Today in Parliament, Abigail spoke against the inappropriately Right To Farm Bill that would stop peaceful protests and protect an industry that continuously breaches it’s welfare obligations to the animals in it’s care.
Ms ABIGAIL BOYD (22:14:15): I support the comments made by my colleague Mr David Shoebridge on the Right to Farm Bill 2019 and I make a quick contribution of my own. I agree with the Hon. Catherine Cusack: The debate has been a bit wild. Often the narrative and the arguments that are prosecuted in this place seem completely disconnected from what I view to be the reality outside of these walls. Often I need to pinch myself to remind myself that what goes on here is not necessarily representative of what goes on in the public. Outside of these walls, there has been what I view as quite a sensible public discussion about the competing rights of those who seek to make their views known through peaceful protest and activism, and those who can be inconvenienced by that peaceful protest. There is a rising awareness of the necessity of that protest in a time of increasingly stubborn and out‑of‑touch governments at both State and national levels. Outside of this place, quite a sensible discussion has been going on about how we can rationally deal with those competing interests.
The right to peaceful protest is a cornerstone of effective democracy. The Hon. Matthew Mason‑Cox repeatedly referred to legal protest and the idea of protesting only where it is legal. Unfortunately, often there are bad laws. If it were not for people protesting illegally, women would not have the right to vote. A number of very important social reforms have occurred only because people were willing to break the law. In the context of animal welfare, in particular, we are seeing an unprecedented move by the community towards a better understanding of animal rights issues and towards understanding that the regulations we have at the moment to prevent animal cruelty are pretty ineffective. In that context, yes, I am sure that those in power find it really inconvenient to be criticised, to have uncovered that which they would prefer to keep secret and for others to succeed in revealing the facts behind the spin of government and big corporations.
The arguments made by the Government and others supporting the bill have been so extreme and out of proportion, and have been based on such misinformation, that it seems as though someone has been reading to us the front page ofThe Daily Telegraph, which is not a good source of information on which to base new laws. As we have heard, trespass is already a crime and there is no evidence to suggest that any additional offences are required. In the debate tonight, members are not saying that trespass is not an issue. As we have heard, trespass—particularly by those with guns—is an incredibly concerning issue. The main concern is the disproportionate and extreme reaction to one particular type of potential trespass. Yet again conservative politicians and media have conspired to create an illusory problem. There has been a lot of talk—again, mainly inThe Daily Telegraph—about it being an issue; and then the Government seeks to step in to solve this problem, which is not as big a problem as it makes out, while also declaring that anyone who dares to point out the absurdity of the situation is somehow anti‑farmer.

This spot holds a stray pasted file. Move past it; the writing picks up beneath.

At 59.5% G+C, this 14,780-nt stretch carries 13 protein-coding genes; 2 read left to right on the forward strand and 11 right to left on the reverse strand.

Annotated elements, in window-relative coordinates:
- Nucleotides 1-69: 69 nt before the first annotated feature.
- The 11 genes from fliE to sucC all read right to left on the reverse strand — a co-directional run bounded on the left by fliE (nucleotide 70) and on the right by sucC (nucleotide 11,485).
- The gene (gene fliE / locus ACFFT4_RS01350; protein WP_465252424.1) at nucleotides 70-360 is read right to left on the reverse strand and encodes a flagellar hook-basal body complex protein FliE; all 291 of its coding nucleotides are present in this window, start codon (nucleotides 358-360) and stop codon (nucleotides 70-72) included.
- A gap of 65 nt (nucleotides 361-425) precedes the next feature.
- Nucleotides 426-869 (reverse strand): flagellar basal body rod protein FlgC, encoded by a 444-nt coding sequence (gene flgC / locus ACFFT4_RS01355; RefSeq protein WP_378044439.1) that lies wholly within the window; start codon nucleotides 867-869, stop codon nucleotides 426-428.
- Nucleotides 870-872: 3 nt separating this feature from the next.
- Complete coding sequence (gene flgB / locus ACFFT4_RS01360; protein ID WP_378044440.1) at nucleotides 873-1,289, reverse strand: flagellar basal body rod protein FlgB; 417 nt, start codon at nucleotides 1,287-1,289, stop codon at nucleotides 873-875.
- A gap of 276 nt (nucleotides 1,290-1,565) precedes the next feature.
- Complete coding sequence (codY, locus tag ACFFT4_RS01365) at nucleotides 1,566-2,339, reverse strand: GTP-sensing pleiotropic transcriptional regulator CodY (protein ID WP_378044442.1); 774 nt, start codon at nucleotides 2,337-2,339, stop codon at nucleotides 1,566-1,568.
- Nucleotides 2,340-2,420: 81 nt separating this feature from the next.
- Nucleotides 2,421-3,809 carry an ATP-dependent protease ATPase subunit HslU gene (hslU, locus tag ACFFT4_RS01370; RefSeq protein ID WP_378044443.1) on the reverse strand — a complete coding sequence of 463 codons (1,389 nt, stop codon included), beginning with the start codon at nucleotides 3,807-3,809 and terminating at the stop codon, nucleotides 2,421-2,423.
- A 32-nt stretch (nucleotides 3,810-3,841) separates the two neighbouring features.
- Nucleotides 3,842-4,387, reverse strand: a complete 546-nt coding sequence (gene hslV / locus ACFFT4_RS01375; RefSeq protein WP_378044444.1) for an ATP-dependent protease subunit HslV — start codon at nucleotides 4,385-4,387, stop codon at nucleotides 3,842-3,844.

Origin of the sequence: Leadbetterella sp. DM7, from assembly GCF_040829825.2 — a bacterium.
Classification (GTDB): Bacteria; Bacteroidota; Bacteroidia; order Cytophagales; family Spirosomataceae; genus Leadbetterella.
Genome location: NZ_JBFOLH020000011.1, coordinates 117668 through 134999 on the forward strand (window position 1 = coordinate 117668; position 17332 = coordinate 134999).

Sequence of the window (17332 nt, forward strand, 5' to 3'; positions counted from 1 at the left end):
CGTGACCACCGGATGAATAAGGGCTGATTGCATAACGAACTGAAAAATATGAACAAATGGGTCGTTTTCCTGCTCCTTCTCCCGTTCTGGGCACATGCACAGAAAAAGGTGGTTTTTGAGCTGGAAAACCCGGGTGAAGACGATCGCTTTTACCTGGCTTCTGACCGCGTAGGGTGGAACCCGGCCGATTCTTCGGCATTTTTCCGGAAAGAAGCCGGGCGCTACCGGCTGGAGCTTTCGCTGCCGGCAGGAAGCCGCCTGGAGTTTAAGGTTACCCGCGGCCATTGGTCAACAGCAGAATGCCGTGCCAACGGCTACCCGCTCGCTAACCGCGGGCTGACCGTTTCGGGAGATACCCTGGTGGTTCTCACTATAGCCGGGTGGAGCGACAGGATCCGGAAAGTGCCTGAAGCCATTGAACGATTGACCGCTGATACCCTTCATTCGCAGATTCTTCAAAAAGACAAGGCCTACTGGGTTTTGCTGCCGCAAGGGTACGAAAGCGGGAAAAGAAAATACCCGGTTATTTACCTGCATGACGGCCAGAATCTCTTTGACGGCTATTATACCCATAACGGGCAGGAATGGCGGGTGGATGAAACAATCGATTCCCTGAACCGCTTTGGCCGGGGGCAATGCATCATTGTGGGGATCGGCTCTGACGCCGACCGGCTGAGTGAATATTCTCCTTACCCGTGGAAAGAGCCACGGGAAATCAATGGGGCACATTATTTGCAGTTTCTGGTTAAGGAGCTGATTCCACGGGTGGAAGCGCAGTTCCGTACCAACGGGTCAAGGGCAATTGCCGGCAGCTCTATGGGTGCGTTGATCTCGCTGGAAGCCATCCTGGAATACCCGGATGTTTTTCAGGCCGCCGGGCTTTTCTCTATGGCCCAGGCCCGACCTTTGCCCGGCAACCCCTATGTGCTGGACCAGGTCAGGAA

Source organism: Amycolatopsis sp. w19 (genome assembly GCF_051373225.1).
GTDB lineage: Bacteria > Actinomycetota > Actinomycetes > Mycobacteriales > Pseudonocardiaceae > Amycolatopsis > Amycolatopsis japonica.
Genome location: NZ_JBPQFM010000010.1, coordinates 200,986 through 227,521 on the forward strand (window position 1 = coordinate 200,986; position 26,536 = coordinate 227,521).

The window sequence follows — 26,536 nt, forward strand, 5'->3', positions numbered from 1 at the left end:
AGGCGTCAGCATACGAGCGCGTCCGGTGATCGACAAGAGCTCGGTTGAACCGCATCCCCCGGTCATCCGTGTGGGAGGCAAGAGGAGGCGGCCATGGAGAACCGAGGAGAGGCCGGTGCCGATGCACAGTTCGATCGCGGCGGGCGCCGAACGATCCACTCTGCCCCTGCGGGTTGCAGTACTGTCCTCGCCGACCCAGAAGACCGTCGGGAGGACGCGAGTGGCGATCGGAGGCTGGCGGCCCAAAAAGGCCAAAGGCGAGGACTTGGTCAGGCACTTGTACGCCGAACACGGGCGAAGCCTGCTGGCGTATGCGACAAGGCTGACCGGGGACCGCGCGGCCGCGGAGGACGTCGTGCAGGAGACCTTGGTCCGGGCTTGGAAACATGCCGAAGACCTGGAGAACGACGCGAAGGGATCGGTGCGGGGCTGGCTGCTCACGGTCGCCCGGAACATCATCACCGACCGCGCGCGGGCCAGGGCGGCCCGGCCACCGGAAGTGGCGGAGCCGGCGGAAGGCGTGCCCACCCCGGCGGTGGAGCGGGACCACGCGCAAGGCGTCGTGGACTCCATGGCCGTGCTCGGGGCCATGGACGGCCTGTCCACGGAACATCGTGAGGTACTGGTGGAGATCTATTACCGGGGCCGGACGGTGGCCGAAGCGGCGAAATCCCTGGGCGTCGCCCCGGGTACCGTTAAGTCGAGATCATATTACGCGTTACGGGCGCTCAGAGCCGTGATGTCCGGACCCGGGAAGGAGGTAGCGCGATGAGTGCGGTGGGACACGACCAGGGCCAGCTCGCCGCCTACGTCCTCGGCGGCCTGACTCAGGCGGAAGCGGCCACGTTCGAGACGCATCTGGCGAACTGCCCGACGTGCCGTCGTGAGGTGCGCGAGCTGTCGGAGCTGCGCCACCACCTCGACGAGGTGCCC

That is the most convenient way to frame dissent on this bill. We have heard contributions calling people terrorists and vigilantes. Members have referred to animal activists as leading "invasions" and said that those who oppose the bill are denigrating farmers. If the bill is seen as a measure to protect farmers, it is perhaps easy to frame opposition to it by just declaring that the opposition does not understand. Anyone who is opposed to this bill clearly does not understand the needs of farmers and believes that we are being in some way anti-farmer. Of course, no-one suggested that all farmers abuse animals as someone on the other side said earlier. But it suits the narrative to suggest we did say that. I do not believe anyone denigrated farmers either but, again, we were told that was what had been said. We do understand the pressure facing farmers. We have been the ones defending them from coal seam gas, mining companies and big agribusiness. We are the ones who have been listening to them when they have been crying out.
Ms ABIGAIL BOYD: We have been advocating for financial assistance packages for farmers. We have been advocating for skills training and sustainable agricultural practices to be taught at TAFE colleges in rural and regional areas. We have been advocating for the needs of farmers at a time of not just really extreme drought but at a time when—for the first time—the drought is coupled with a real certainty that climate change is a reality and that they may not get out of this drought. I reject wholeheartedly the idea that, firstly, this has anything to do with protecting farmers but, secondly, that opposition to the bill has anything to do with farmers or the right to farm. This bill is wholly about silencing dissent and stamping on those who seek to hold government and industry to account. It does far more harm than it sensibly seeks to prevent, particularly schedule 2, which is just a nonsense provision. The Greens see this bill for what it is and will not support it.